American Alpine Jounrna and Accidents in North American Climbing

A Night on the Ground, a Day in the Open

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  • Publication Year: 1997

A Night on the Ground, a Day in the Open. Doug Robinson. Mountain N’ Air Books. La Crescenta, California, 1996. Black and white photos. 255 pages. $19.00.

This book is a collection of 31 essays, divided into five chapters, written between 1968 and the present. The majority of the essays are reprinted from publications where they first appeared in print: Mountain magazine (now defunct), Outside magazine, old Chouinard Equipment catalogs, Powder magazine, Chouinard’s book Climbing Ice (which Robinson helped write), a few other minor publications, and Ascent. Ascent helped launch Robinson’s writing career when it published “Tuesday Morning on the Lyell Fork with Eliot’s Shadow” in 1968, and “The Climber as Visionary” in 1969, both of which appear in this collection. A recurrent theme through the collection is the author’s passion for California’s Range of Light, the Sierra Nevada. “What can I say about the Sierra Nevada,” writes Robinson,

where I have lived the clearest hours of my life for as long as I can remember?… [I]t laid hold of my senses and compelled me years ago to live at its feet, in sight of its very blue-edged crest….

Robinson became a climbing guide with Don Jensen and Bob Swift at the Palisade School of Mountaineering in the Palisade region near Bishop. Soon was living year-round on the east side of the Sierra, spending the winters in a cabin on Rock Creek, near Tom’s Place on US 395. His essay, “Mountaineering Just Means Glad to be Here,” covers several seasons at the Palisade School, and Robinson’s profiles of the people working there, such as Smoke Blanchard, Don Jensen, and others, are very nicely done.

I don’t know anyone who writes about the mountain experience quite like Doug Robinson does. Lyrical, visionary (to use one of his favorite words), casual, poetic, elegant, unpretentious, mystical are a few adjectives that come to mind when I think of his prose. Here, the quintessential Alpine vagabond sketches the delights of sublime indolence one day in his beloved Palisades:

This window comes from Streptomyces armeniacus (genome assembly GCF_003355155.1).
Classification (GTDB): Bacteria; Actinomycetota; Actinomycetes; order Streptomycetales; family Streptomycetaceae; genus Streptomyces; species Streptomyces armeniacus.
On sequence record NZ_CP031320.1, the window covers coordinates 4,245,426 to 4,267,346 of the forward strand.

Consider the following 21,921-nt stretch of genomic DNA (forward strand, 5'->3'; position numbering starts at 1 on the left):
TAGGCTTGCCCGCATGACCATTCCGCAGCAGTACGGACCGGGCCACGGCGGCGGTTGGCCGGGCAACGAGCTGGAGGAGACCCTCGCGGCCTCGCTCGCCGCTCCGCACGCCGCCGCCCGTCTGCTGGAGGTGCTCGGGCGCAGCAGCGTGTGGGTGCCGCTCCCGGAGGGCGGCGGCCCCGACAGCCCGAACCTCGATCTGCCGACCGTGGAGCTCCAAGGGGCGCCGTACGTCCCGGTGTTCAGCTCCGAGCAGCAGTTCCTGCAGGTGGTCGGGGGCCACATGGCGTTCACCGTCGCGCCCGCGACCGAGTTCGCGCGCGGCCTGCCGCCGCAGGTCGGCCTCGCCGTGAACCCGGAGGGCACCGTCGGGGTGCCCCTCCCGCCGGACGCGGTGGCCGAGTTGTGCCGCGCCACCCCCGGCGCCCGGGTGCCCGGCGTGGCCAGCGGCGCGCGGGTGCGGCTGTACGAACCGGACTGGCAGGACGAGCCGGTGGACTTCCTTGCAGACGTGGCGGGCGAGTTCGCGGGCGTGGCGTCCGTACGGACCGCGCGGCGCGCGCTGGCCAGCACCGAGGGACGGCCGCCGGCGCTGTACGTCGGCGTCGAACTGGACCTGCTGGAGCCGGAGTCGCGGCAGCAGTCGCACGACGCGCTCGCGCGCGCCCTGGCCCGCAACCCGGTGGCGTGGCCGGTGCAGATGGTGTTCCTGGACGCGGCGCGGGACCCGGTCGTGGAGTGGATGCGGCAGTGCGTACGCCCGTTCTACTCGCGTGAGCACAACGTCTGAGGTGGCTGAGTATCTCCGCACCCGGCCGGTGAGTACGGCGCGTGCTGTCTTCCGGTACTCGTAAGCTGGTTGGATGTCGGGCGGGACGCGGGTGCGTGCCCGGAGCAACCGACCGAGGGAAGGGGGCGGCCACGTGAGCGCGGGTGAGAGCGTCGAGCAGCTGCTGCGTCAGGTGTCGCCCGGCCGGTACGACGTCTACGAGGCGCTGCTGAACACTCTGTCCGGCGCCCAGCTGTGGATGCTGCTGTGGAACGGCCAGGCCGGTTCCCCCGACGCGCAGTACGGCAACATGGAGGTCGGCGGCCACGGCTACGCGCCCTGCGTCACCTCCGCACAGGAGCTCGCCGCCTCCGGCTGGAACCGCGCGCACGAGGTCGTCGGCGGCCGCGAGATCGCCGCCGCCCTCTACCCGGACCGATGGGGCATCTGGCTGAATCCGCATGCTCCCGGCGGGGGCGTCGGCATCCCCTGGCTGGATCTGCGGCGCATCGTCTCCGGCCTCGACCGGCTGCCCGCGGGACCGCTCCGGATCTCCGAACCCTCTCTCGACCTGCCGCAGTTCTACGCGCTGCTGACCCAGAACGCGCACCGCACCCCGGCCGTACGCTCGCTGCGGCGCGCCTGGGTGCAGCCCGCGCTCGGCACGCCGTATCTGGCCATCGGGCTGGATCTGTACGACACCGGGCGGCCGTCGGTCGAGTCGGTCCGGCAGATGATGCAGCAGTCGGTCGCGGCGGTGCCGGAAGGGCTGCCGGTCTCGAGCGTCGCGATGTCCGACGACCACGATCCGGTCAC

… there I was: reading and writing, stretching and sweating, gazing, staring and spacing out, even startling the silence with shudders of delight, with whoops of laughter, and all the while risking total sunburn, when the morning would reach its significant juncture, the point at which my legs were numb and eyes had fondled an entire horizon of terrain in sixteen shades of light, and sweat had pooled in my navel.

His essay on talus running is a gem, one of several superlative essays written for the Chouinard Equipment Catalog. Start your mountaineering on a talus field, he suggests. We’ve all done this to various degrees; it’s an exhilarating, supreme test of one’s footwork. “There are but two essentials,” he offers,

friction and balance … both will be pushed to unexpected limits in awkward and improbable combinations …. You will occasionally miss a step, which can be dangerous. But instead of reverting to caution, think recovery …. Hesitation can land you instead in one of the holes between the boulders.

And, he might have added, in the hospital.

Robinson does occasionally leave the Sierra Nevada, and his stories cover such topics as extreme skiing on Mt. Rainier, hiking in the Wind River Range, guiding in Oklahoma, skiing the Haute Route in the Alps, and making the second ascent (with an expedition headed by Tom Frost) of Nepal’s Ama Dablam in 1979, one of the few stories written specifically for this book, Robinson’s work in progress, a book titled The Alchemy of Action, is growing out of two of the essays in this text: “The Climber as Visionary” and “Forgetfulness and Bliss.” Robinson explains:

In outline, it begins with the strong experiences of runner’s high and climber’s euphoria, and the question of where they come from. It explores the volatile world of adrenaline and then goes on to an updated view of beta endorphin …. It brings in clinical information from physiology and biochemistry, from the brains of lab rats and the blood of finishers in the Western States 100 trail run, but only when that data can be anchored to the reality of strong, human experience.

The title of the book may cause some raised eyebrows: alchemy implies some magical or mystical component to his assertions, which does not have much linkage with brain chemistry. Robinson was criticized, and rightly so, by a professional researcher for an incorrect premise after the publication of “Climber as Visionary.” Let us hope that a professional neurobiologist has a look at The Alchemy of Action before it is cast in print.

Allen Steck

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